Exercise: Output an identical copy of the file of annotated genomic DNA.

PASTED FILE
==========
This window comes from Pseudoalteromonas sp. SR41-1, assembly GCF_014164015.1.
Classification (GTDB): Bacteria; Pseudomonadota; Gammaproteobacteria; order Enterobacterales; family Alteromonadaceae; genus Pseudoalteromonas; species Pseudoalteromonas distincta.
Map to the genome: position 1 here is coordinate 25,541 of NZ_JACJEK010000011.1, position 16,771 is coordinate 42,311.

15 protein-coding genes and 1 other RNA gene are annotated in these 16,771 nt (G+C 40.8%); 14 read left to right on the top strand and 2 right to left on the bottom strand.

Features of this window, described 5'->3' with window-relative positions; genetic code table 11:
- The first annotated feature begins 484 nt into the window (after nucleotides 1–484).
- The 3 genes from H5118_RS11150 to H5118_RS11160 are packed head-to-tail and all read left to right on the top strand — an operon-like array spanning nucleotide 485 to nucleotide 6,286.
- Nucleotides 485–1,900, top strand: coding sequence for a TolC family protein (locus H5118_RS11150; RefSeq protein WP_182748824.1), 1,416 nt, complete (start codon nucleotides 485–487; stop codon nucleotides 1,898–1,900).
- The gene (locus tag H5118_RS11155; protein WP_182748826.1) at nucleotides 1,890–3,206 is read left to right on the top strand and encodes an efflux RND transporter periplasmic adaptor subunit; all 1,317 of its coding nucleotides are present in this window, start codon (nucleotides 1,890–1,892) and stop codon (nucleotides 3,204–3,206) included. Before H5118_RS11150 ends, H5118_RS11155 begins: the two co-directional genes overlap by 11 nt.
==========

This window comes from Pseudoalteromonas sp. SR41-1, assembly GCF_014164015.1.
Classification (GTDB): Bacteria; Pseudomonadota; Gammaproteobacteria; order Enterobacterales; family Alteromonadaceae; genus Pseudoalteromonas; species Pseudoalteromonas distincta.
Map to the genome: position 1 here is coordinate 25,541 of NZ_JACJEK010000011.1, position 16,771 is coordinate 42,311.

15 protein-coding genes and 1 other RNA gene are annotated in these 16,771 nt (G+C 40.8%); 14 read left to right on the top strand and 2 right to left on the bottom strand.

Features of this window, described 5'->3' with window-relative positions; genetic code table 11:
- The first annotated feature begins 484 nt into the window (after nucleotides 1–484).
- The 3 genes from H5118_RS11150 to H5118_RS11160 are packed head-to-tail and all read left to right on the top strand — an operon-like array spanning nucleotide 485 to nucleotide 6,286.
- Nucleotides 485–1,900, top strand: coding sequence for a TolC family protein (locus H5118_RS11150; RefSeq protein WP_182748824.1), 1,416 nt, complete (start codon nucleotides 485–487; stop codon nucleotides 1,898–1,900).
- The gene (locus tag H5118_RS11155; protein WP_182748826.1) at nucleotides 1,890–3,206 is read left to right on the top strand and encodes an efflux RND transporter periplasmic adaptor subunit; all 1,317 of its coding nucleotides are present in this window, start codon (nucleotides 1,890–1,892) and stop codon (nucleotides 3,204–3,206) included. Before H5118_RS11150 ends, H5118_RS11155 begins: the two co-directional genes overlap by 11 nt.